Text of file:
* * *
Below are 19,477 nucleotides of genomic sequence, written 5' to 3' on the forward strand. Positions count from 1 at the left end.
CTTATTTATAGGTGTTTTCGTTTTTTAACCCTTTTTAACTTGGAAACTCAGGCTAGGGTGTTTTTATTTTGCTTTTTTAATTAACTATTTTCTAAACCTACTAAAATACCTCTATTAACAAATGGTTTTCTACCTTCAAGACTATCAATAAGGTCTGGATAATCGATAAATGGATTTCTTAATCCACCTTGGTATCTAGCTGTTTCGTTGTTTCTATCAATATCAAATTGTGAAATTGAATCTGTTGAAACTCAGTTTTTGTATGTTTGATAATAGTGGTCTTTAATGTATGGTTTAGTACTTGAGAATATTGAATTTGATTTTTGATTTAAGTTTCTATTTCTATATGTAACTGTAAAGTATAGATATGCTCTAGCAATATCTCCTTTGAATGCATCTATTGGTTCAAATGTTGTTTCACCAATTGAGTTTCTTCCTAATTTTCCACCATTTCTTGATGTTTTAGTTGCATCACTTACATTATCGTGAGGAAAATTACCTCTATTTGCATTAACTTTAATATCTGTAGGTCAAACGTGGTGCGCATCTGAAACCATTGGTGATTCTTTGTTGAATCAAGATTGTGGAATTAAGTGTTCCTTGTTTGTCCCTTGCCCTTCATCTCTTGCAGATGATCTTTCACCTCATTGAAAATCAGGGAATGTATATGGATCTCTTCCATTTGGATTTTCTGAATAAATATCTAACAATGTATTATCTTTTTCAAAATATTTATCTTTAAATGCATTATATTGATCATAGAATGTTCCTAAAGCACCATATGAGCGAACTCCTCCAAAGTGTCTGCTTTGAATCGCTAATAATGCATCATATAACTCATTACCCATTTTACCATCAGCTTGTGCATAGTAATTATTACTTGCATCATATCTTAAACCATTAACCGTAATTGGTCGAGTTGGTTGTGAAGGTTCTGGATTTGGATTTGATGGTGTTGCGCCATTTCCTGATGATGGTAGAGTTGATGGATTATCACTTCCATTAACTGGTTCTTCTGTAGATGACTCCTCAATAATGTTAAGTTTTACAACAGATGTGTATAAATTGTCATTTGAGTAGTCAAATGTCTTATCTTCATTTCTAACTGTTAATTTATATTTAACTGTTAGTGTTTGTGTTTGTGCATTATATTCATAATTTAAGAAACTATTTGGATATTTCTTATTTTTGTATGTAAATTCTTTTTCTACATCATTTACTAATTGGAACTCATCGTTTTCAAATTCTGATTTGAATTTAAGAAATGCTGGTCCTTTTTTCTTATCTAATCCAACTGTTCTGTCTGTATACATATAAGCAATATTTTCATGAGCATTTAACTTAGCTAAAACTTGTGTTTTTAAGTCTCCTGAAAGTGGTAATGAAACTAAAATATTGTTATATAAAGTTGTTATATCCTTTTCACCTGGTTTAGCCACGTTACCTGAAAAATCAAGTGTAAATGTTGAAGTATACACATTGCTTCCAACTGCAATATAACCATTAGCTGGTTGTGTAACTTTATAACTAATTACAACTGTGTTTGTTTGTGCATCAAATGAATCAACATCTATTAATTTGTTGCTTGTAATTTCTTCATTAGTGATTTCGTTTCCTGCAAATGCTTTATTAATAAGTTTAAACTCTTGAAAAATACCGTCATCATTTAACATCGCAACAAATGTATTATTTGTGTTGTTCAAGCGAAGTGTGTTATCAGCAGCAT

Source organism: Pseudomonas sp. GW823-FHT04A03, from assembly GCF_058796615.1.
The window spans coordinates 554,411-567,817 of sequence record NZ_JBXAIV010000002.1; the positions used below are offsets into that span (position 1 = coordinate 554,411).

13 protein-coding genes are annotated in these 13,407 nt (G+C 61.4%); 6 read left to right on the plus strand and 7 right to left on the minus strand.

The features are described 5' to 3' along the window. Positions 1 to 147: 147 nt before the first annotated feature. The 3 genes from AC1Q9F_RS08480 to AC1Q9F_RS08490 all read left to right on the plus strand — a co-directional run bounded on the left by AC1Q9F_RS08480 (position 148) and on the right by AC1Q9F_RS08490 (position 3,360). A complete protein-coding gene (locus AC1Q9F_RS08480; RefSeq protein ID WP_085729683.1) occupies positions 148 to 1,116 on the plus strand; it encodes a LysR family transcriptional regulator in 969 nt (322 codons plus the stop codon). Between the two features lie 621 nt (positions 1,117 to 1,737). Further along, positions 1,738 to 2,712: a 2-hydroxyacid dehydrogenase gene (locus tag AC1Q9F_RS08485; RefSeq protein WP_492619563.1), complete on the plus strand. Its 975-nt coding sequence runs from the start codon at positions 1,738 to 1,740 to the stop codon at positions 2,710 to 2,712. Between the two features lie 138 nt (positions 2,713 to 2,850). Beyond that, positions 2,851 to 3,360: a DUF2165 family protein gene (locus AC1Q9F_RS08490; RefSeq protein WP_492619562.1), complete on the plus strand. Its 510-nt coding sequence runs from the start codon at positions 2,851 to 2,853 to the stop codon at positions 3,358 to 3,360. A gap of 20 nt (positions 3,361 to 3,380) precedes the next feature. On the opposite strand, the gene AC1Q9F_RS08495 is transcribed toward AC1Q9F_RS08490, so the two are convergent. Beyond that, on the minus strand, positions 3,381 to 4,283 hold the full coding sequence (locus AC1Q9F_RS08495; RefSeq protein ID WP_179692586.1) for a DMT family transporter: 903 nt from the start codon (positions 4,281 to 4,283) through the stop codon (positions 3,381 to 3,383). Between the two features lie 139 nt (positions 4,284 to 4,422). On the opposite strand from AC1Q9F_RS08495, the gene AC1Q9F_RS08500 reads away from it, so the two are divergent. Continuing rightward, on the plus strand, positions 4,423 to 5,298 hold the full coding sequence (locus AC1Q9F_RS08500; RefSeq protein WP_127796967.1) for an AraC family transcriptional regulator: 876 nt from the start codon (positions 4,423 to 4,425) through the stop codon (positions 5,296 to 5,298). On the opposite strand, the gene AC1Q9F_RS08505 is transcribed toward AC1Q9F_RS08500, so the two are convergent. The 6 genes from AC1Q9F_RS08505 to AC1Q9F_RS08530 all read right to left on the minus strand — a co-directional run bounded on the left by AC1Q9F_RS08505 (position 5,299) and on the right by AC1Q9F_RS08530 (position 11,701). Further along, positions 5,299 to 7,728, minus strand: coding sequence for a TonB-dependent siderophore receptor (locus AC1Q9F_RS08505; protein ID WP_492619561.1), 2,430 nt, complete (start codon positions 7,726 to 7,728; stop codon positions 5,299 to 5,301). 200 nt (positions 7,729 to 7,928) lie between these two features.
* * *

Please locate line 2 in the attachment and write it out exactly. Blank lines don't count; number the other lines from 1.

CTTATTTATAGGTGTTTTCGTTTTTTAACCCTTTTTAACTTGGAAACTCAGGCTAGGGTGTTTTTATTTTGCTTTTTTAATTAACTATTTTCTAAACCTACTAAAATACCTCTATTAACAAATGGTTTTCTACCTTCAAGACTATCAATAAGGTCTGGATAATCGATAAATGGATTTCTTAATCCACCTTGGTATCTAGCTGTTTCGTTGTTTCTATCAATATCAAATTGTGAAATTGAATCTGTTGAAACTCAGTTTTTGTATGTTTGATAATAGTGGTCTTTAATGTATGGTTTAGTACTTGAGAATATTGAATTTGATTTTTGATTTAAGTTTCTATTTCTATATGTAACTGTAAAGTATAGATATGCTCTAGCAATATCTCCTTTGAATGCATCTATTGGTTCAAATGTTGTTTCACCAATTGAGTTTCTTCCTAATTTTCCACCATTTCTTGATGTTTTAGTTGCATCACTTACATTATCGTGAGGAAAATTACCTCTATTTGCATTAACTTTAATATCTGTAGGTCAAACGTGGTGCGCATCTGAAACCATTGGTGATTCTTTGTTGAATCAAGATTGTGGAATTAAGTGTTCCTTGTTTGTCCCTTGCCCTTCATCTCTTGCAGATGATCTTTCACCTCATTGAAAATCAGGGAATGTATATGGATCTCTTCCATTTGGATTTTCTGAATAAATATCTAACAATGTATTATCTTTTTCAAAATATTTATCTTTAAATGCATTATATTGATCATAGAATGTTCCTAAAGCACCATATGAGCGAACTCCTCCAAAGTGTCTGCTTTGAATCGCTAATAATGCATCATATAACTCATTACCCATTTTACCATCAGCTTGTGCATAGTAATTATTACTTGCATCATATCTTAAACCATTAACCGTAATTGGTCGAGTTGGTTGTGAAGGTTCTGGATTTGGATTTGATGGTGTTGCGCCATTTCCTGATGATGGTAGAGTTGATGGATTATCACTTCCATTAACTGGTTCTTCTGTAGATGACTCCTCAATAATGTTAAGTTTTACAACAGATGTGTATAAATTGTCATTTGAGTAGTCAAATGTCTTATCTTCATTTCTAACTGTTAATTTATATTTAACTGTTAGTGTTTGTGTTTGTGCATTATATTCATAATTTAAGAAACTATTTGGATATTTCTTATTTTTGTATGTAAATTCTTTTTCTACATCATTTACTAATTGGAACTCATCGTTTTCAAATTCTGATTTGAATTTAAGAAATGCTGGTCCTTTTTTCTTATCTAATCCAACTGTTCTGTCTGTATACATATAAGCAATATTTTCATGAGCATTTAACTTAGCTAAAACTTGTGTTTTTAAGTCTCCTGAAAGTGGTAATGAAACTAAAATATTGTTATATAAAGTTGTTATATCCTTTTCACCTGGTTTAGCCACGTTACCTGAAAAATCAAGTGTAAATGTTGAAGTATACACATTGCTTCCAACTGCAATATAACCATTAGCTGGTTGTGTAACTTTATAACTAATTACAACTGTGTTTGTTTGTGCATCAAATGAATCAACATCTATTAATTTGTTGCTTGTAATTTCTTCATTAGTGATTTCGTTTCCTGCAAATGCTTTATTAATAAGTTTAAACTCTTGAAAAATACCGTCATCATTTAACATCGCAACAAATGTATTATTTGTGTTGTTCAAGCGAAGTGTGTTATCAGCAGCAT